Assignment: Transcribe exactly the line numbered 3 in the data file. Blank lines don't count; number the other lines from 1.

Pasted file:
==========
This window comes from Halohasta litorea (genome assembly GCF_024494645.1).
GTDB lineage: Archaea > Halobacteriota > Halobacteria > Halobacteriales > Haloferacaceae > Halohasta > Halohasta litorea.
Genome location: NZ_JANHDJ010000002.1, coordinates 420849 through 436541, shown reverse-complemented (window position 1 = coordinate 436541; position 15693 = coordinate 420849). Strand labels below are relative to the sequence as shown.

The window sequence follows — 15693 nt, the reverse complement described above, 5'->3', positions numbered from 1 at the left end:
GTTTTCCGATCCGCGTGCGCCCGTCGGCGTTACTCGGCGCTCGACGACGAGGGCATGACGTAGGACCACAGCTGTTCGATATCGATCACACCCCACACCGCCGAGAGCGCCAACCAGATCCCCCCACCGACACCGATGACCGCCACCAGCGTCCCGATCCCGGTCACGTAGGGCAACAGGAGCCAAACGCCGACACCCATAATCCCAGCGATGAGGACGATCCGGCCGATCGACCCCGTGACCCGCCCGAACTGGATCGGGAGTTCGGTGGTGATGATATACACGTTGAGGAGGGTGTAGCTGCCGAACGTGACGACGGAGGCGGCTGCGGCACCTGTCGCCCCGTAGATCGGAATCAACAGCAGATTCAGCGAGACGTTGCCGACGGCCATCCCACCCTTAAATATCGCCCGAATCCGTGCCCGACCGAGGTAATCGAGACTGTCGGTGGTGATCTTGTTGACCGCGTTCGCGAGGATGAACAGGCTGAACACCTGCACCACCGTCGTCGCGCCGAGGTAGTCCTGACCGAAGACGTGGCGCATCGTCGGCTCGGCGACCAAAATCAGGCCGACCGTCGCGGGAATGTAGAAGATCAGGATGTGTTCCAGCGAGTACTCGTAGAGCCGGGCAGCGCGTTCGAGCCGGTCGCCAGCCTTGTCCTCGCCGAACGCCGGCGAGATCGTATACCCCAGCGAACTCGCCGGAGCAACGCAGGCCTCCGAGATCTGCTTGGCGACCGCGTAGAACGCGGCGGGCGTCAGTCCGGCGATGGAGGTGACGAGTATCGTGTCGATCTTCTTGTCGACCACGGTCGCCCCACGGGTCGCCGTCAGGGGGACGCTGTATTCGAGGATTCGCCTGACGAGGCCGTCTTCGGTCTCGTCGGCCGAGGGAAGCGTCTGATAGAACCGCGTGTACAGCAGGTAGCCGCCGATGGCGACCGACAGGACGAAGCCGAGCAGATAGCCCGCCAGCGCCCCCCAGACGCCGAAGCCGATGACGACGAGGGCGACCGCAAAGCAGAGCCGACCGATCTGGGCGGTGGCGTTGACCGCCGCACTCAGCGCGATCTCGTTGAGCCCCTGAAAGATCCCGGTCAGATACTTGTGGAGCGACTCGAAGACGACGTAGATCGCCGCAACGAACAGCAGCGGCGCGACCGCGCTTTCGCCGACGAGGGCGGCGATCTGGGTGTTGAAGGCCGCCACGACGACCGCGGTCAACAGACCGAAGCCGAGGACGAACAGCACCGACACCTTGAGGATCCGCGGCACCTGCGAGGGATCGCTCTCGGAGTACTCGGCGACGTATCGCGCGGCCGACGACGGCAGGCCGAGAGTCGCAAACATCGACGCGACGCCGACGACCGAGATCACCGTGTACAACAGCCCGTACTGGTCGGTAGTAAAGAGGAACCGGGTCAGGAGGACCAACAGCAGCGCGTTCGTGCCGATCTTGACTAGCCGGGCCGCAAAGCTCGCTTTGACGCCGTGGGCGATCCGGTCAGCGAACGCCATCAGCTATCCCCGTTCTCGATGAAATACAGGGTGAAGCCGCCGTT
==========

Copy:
Genome location: NZ_JANHDJ010000002.1, coordinates 420849 through 436541, shown reverse-complemented (window position 1 = coordinate 436541; position 15693 = coordinate 420849). Strand labels below are relative to the sequence as shown.